Boots on the Ground

Ever since the 7.0 earthquake struck Haiti on January 12, 2010, the story has been at the forefront of most people’s news feeds, sliced and diced at every possible angle.

Many hospitality companies have contributed to the relief efforts: Kimpton Hotels, for example, quickly mobilized to offer their loyalty program members a bonus credit toward a free night in 2010 if they would donate $50 or more to a supported organization. Meanwhile, Yum! Brands pledged $500,000 from its World Hunger Relief program to provide food to earthquake victims.

And yet, as warm and fuzzy as these stories feel, in this FastCompany article, the gentle suggestion of Timberland CEO Jeff Swartz makes a lot more sense: instead of donating cash, donate whatever unique resources your company has in spades. For Timberland, it’s logistical capabilities. (After all, as this controversial Reuters blog article points out, the problem in Haiti right now is not the lack of aid, it’s the ability to deploy it.)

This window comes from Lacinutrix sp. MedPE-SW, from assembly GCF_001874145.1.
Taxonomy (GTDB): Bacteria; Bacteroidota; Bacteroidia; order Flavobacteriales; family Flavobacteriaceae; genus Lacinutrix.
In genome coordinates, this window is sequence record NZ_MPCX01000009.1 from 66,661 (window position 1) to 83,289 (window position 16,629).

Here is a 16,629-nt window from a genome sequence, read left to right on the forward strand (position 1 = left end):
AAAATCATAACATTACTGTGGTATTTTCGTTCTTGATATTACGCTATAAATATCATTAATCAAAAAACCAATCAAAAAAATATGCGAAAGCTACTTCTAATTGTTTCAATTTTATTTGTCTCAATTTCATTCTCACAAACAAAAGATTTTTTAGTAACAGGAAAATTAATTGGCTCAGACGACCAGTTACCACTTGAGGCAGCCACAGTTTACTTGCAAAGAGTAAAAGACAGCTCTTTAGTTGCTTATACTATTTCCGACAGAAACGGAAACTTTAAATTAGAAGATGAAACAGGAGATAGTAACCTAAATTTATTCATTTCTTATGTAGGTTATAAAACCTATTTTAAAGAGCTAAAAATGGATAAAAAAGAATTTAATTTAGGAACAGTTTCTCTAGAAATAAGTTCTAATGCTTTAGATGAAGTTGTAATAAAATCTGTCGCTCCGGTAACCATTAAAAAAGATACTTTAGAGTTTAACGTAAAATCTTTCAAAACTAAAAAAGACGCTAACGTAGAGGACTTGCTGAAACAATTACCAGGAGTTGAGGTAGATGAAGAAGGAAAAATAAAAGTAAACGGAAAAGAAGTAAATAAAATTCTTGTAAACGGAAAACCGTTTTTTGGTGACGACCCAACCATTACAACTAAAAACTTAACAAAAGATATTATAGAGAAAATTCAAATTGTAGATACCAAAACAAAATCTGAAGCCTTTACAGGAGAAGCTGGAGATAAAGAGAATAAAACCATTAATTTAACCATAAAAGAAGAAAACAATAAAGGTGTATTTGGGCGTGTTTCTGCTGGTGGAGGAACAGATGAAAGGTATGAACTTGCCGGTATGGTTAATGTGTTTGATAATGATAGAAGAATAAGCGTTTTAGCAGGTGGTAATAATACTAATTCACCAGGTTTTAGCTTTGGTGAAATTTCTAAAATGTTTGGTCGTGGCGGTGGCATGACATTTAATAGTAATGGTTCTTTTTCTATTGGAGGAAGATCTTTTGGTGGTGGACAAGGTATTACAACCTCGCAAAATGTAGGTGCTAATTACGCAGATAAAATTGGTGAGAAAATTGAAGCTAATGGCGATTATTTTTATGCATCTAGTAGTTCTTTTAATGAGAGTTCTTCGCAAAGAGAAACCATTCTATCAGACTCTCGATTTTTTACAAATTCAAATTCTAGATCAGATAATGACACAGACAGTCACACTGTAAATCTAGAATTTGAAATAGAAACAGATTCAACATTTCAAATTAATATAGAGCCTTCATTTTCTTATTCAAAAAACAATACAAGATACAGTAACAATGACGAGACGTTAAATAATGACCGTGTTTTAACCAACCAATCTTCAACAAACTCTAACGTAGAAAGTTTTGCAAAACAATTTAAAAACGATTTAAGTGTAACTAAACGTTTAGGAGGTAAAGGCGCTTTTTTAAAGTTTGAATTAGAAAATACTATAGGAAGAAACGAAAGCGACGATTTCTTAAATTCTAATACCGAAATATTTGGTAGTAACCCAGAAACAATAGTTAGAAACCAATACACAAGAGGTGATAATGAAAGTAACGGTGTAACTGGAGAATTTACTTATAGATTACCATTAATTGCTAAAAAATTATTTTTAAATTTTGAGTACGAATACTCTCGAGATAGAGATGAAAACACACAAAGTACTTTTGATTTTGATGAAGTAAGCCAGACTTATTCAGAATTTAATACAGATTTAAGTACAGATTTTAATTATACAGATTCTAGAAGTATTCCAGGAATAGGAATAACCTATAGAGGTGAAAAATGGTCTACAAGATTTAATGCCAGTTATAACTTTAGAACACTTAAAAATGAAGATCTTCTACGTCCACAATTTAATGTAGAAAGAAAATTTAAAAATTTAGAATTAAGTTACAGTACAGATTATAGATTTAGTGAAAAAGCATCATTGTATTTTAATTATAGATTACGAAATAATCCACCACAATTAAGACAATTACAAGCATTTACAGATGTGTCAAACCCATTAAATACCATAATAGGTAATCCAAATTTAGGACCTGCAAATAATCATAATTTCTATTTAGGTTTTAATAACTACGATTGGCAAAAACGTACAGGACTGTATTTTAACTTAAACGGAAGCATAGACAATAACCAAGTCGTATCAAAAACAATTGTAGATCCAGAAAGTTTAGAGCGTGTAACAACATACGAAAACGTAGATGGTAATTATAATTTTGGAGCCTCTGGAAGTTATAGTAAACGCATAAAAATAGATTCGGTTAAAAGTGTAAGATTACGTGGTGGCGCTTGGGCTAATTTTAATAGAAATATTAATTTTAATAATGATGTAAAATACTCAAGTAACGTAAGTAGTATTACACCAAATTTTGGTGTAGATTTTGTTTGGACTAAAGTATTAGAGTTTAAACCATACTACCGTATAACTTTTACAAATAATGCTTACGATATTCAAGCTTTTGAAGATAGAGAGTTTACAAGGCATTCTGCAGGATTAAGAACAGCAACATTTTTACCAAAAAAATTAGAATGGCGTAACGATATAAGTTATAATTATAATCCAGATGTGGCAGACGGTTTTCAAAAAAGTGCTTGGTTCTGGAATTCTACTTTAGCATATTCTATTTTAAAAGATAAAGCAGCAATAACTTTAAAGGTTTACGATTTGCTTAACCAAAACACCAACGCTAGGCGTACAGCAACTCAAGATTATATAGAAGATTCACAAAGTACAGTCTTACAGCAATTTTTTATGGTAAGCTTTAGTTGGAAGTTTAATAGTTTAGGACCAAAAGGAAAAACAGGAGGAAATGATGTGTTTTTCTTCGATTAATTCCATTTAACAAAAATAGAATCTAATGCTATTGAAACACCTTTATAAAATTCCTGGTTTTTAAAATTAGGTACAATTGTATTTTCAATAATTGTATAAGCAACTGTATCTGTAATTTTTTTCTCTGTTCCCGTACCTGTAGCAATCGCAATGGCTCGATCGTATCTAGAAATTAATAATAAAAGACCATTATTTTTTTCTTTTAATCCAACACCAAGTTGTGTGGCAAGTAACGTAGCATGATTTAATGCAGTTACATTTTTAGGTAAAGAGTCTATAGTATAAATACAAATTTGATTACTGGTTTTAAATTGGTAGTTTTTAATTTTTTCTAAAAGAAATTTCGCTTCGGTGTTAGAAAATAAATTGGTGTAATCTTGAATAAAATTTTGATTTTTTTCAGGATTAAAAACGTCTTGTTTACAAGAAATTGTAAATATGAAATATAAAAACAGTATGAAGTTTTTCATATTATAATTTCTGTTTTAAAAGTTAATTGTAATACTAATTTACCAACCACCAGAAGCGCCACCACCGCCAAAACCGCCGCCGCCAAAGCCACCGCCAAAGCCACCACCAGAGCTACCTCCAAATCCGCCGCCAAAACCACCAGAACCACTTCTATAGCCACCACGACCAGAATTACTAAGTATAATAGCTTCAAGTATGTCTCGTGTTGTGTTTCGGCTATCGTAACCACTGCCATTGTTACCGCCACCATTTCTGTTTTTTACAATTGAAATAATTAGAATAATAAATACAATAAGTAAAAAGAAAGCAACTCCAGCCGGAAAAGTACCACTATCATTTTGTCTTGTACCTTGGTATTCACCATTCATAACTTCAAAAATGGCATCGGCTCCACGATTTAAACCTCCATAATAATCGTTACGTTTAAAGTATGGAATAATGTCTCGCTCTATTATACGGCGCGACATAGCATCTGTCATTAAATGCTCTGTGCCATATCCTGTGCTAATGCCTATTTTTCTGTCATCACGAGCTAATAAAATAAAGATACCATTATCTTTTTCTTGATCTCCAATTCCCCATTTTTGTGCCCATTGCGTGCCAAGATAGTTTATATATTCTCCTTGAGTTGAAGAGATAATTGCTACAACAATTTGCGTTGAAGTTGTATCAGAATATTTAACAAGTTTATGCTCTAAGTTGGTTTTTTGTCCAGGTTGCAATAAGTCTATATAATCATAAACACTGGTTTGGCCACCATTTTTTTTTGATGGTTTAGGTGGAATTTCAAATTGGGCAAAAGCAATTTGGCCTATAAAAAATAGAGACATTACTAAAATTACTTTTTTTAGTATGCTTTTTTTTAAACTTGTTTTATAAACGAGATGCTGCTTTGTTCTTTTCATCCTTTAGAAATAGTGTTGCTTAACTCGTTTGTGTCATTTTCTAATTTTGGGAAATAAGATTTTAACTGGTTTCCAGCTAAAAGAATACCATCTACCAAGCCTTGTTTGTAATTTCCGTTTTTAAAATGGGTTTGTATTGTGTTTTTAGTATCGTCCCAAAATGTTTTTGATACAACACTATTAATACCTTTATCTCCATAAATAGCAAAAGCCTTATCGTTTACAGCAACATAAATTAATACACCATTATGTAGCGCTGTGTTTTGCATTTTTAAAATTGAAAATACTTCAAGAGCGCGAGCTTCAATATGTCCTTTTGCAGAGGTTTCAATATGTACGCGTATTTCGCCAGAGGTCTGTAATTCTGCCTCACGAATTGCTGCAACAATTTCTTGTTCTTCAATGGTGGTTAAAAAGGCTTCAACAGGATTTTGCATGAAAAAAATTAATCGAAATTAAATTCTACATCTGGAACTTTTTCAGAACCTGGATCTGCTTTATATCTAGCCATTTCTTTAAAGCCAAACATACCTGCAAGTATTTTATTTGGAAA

So, what unique resources can hospitality companies share in times of crisis, such as in Haiti? Let me ask two more rhetorical questions. Is crafting a positive guest experience drastically different from providing comfort to disaster victims? Does cooking a warm meal for a paying guest require different skills from cooking warm meals for non-paying guests? I would love to hear more uplifting stories about how hospitality companies are sharing their unique resource: hospitality.

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